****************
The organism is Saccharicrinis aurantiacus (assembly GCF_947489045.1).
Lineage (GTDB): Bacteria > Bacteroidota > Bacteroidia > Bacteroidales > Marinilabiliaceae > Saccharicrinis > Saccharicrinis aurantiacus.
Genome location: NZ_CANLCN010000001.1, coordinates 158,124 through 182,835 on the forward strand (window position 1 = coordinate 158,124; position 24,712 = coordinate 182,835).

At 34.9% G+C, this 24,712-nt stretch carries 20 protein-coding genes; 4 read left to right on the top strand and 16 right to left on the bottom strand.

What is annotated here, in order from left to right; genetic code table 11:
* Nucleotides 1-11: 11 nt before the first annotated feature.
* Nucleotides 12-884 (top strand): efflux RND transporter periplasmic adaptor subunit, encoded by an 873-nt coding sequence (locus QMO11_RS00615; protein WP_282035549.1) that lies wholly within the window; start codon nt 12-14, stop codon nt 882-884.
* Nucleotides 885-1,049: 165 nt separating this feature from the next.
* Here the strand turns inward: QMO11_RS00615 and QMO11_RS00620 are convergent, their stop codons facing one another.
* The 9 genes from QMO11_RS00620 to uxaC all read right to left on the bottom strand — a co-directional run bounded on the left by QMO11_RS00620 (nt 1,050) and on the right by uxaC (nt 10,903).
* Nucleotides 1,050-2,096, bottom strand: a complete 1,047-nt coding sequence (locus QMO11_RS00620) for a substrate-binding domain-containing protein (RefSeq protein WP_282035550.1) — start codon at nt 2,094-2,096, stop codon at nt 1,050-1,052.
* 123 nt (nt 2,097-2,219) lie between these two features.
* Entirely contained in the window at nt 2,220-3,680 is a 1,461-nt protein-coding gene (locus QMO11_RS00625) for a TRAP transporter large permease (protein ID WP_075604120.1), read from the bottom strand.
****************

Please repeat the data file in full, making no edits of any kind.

The organism is Saccharicrinis aurantiacus (assembly GCF_947489045.1).
Lineage (GTDB): Bacteria > Bacteroidota > Bacteroidia > Bacteroidales > Marinilabiliaceae > Saccharicrinis > Saccharicrinis aurantiacus.
Genome location: NZ_CANLCN010000001.1, coordinates 158,124 through 182,835 on the forward strand (window position 1 = coordinate 158,124; position 24,712 = coordinate 182,835).

At 34.9% G+C, this 24,712-nt stretch carries 20 protein-coding genes; 4 read left to right on the top strand and 16 right to left on the bottom strand.

What is annotated here, in order from left to right; genetic code table 11:
* Nucleotides 1-11: 11 nt before the first annotated feature.
* Nucleotides 12-884 (top strand): efflux RND transporter periplasmic adaptor subunit, encoded by an 873-nt coding sequence (locus QMO11_RS00615; protein WP_282035549.1) that lies wholly within the window; start codon nt 12-14, stop codon nt 882-884.
* Nucleotides 885-1,049: 165 nt separating this feature from the next.
* Here the strand turns inward: QMO11_RS00615 and QMO11_RS00620 are convergent, their stop codons facing one another.
* The 9 genes from QMO11_RS00620 to uxaC all read right to left on the bottom strand — a co-directional run bounded on the left by QMO11_RS00620 (nt 1,050) and on the right by uxaC (nt 10,903).
* Nucleotides 1,050-2,096, bottom strand: a complete 1,047-nt coding sequence (locus QMO11_RS00620) for a substrate-binding domain-containing protein (RefSeq protein WP_282035550.1) — start codon at nt 2,094-2,096, stop codon at nt 1,050-1,052.
* 123 nt (nt 2,097-2,219) lie between these two features.
* Entirely contained in the window at nt 2,220-3,680 is a 1,461-nt protein-coding gene (locus QMO11_RS00625) for a TRAP transporter large permease (protein ID WP_075604120.1), read from the bottom strand.